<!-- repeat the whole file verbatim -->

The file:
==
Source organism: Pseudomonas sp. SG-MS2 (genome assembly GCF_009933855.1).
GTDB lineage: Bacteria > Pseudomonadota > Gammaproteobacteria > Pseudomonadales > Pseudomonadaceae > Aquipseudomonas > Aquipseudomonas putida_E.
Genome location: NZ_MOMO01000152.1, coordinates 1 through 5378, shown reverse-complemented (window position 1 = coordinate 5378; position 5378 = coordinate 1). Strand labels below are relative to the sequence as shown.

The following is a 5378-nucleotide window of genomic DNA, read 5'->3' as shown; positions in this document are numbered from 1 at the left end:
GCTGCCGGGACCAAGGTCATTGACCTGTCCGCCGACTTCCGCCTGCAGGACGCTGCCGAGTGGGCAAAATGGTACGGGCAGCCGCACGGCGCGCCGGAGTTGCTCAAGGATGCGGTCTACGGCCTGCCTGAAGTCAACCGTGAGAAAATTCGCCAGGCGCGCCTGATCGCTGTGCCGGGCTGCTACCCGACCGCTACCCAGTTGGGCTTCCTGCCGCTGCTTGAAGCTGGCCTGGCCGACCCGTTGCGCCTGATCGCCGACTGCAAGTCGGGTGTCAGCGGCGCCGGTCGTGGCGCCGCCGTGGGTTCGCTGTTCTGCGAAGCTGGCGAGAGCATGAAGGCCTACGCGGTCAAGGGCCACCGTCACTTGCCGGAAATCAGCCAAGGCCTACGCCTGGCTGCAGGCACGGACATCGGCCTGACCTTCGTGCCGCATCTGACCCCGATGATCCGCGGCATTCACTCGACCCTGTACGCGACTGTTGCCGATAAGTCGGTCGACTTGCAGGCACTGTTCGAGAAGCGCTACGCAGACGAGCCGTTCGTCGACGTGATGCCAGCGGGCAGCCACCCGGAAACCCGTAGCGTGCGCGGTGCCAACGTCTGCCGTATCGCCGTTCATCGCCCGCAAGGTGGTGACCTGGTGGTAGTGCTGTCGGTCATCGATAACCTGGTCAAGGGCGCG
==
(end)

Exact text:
Source organism: Pseudomonas sp. SG-MS2 (genome assembly GCF_009933855.1).
GTDB lineage: Bacteria > Pseudomonadota > Gammaproteobacteria > Pseudomonadales > Pseudomonadaceae > Aquipseudomonas > Aquipseudomonas putida_E.
Genome location: NZ_MOMO01000152.1, coordinates 1 through 5378, shown reverse-complemented (window position 1 = coordinate 5378; position 5378 = coordinate 1). Strand labels below are relative to the sequence as shown.

The following is a 5378-nucleotide window of genomic DNA, read 5'->3' as shown; positions in this document are numbered from 1 at the left end:
GCTGCCGGGACCAAGGTCATTGACCTGTCCGCCGACTTCCGCCTGCAGGACGCTGCCGAGTGGGCAAAATGGTACGGGCAGCCGCACGGCGCGCCGGAGTTGCTCAAGGATGCGGTCTACGGCCTGCCTGAAGTCAACCGTGAGAAAATTCGCCAGGCGCGCCTGATCGCTGTGCCGGGCTGCTACCCGACCGCTACCCAGTTGGGCTTCCTGCCGCTGCTTGAAGCTGGCCTGGCCGACCCGTTGCGCCTGATCGCCGACTGCAAGTCGGGTGTCAGCGGCGCCGGTCGTGGCGCCGCCGTGGGTTCGCTGTTCTGCGAAGCTGGCGAGAGCATGAAGGCCTACGCGGTCAAGGGCCACCGTCACTTGCCGGAAATCAGCCAAGGCCTACGCCTGGCTGCAGGCACGGACATCGGCCTGACCTTCGTGCCGCATCTGACCCCGATGATCCGCGGCATTCACTCGACCCTGTACGCGACTGTTGCCGATAAGTCGGTCGACTTGCAGGCACTGTTCGAGAAGCGCTACGCAGACGAGCCGTTCGTCGACGTGATGCCAGCGGGCAGCCACCCGGAAACCCGTAGCGTGCGCGGTGCCAACGTCTGCCGTATCGCCGTTCATCGCCCGCAAGGTGGTGACCTGGTGGTAGTGCTGTCGGTCATCGATAACCTGGTCAAGGGCGCG